As a student living on the opposite side of the meadows from the university’s central geography campus and main library, I commute daily back and fourth across Edinburgh’s mini “Central Park.” The meadows is a dynamic park with tennis courts, a playground, bike paths, and a bbq area. Beautiful pink cherry blossom trees line the walking paths, creating colourful tree tunnels, criss-crossing the vast expanses of grass. I feel so blessed to live near such a massive green space in the city. Autumn is nearing to a close, so I will describe the meadows through a couple of senses, sharing with you the magical transition from summer to winter.
Barbecues are traded in for hot cups of coffee, and picnics are swapped with people wrapped up in massive scarves to keep warm. As the temperature dips to 2-5 degrees celsius, the meadows transform from a sunny and busy hang out spot to a windy tundra of apocalyptic proportions. People are not the only ones bundling up for the chilly temps. Another signal that winter is coming are the canine friends sporting stylish coats and sweaters, a sight I’m sure would cheer up anyone’s day.
While most people joke about the never-ending rain that keeps Scotland forever green, I would argue that Edinburgh is the city of wind rather than rain. The meadows is no longer filled with picnic-ing families and acrobats balancing on slack lines, rather everyone traverses quickly so not to get swept away by the strong gales.
Apart from the slack line enthusiasts there are other clubs who frequent the meadows on a weekly basis. Mostly noticeably during autumn The Beltane Fire Society are seen practicing their fire-spinning performances at night. They can be spotted from the opposite side of the meadows as balls of light dance around in loops and circles. Another quintessentially British club is the Harry Potter Society, returning to the meadows in autumn, once University is in session, to practice “Quidditch.”
The most fantastic feature of the meadows during October, and especially November, must be the turning of the leaves. The shiny oval leaves of the cherry blossom trees take on various hues of that of a burning flame, ranging from soft yellows and blazing oranges to deep dark reds. But don’t wait too long to take your leaf pictures for the ‘gram because the rain will quickly turn those bright crispy leaves to mushy brown piles of mud in the blink of an eye.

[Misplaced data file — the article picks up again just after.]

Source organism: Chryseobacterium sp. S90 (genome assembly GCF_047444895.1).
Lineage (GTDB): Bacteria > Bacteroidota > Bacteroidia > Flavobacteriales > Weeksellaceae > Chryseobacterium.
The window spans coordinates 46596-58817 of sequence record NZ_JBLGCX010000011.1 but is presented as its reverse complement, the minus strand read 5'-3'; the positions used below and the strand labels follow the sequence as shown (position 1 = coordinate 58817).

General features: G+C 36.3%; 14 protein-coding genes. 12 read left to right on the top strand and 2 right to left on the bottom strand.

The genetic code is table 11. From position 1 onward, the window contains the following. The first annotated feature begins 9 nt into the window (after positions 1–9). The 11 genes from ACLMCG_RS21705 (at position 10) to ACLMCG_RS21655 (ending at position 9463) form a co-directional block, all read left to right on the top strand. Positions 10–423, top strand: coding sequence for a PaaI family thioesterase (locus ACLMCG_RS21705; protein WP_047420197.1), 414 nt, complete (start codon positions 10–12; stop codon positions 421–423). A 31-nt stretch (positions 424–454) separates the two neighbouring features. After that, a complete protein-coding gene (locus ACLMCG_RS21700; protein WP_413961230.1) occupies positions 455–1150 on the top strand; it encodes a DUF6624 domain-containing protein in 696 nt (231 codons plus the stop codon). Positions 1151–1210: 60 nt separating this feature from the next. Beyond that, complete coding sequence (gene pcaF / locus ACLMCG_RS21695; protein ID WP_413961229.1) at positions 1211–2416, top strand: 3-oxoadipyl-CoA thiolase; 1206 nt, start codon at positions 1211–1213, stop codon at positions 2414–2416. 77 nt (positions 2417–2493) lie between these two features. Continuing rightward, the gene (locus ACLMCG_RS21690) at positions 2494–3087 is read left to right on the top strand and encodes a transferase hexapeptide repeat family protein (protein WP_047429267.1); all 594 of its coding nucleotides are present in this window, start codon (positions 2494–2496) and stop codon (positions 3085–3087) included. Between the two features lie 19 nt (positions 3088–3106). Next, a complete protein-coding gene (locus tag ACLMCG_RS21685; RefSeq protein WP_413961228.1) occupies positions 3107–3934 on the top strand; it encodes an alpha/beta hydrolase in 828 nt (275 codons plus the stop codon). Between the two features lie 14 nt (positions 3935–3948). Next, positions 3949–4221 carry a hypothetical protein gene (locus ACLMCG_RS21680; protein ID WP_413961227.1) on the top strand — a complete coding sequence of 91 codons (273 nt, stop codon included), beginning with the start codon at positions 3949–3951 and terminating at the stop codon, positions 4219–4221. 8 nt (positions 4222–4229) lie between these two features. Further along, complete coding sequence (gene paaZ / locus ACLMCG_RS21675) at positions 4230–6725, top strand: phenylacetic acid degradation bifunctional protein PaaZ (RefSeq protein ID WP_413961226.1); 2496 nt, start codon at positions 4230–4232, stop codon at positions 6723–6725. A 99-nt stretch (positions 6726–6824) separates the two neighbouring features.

Edinburgh is famous for being “grey” from the ever-overcast sky, yet there is another side to this gloomy coin. The sunsets are spectacular. Colours from neon pink to magenta and purple are brushed across the clouds, a masterpiece certainly worth capturing on your phone.
As November nears its end, frost become a frequent sight in the early morning hours. Edinburgh is quite wet, so the frost which forms on the grass and pavement can become quite thick, yet dazzles with its brilliant sparkles.
While most cold locations do not require to have the grass cut as the temperatures drop, Edinburgh’s eternal rain keeps the grass growing. The freshly mowed grass of the meadows in September and October is the first layer of the park’s aromas.
Anyone who has visited Edinburgh has encountered its unique “cookie/biscuit” smell, which is in fact aromas from a local whiskey distillery. The sweet oat-y scent that fills the autumn air is very “Edinburgh.” In this sense, Scottish whiskey follows you everywhere you go. I love the mixture of this smell with the decomposing leaves. It reminds me of home, raking up fallen leaves to fill pumpkin-coloured trash bags, which would decorate my front garden just in time for Halloween.
“The North British Distillery’s roasted malt smell has given the capital air a distinctive tang since 1885.” -BBC, 2009
You know when you can just smell “winter?” Its that cold air aroma, wafted in by the snow clouds looming above. This “layer” in the mixture of meadows scents occurs as the last of the leaves fall off of the trees and the sun begins to disappear before 4pm.
I hope you enjoyed this little peek into the meadows during autumn!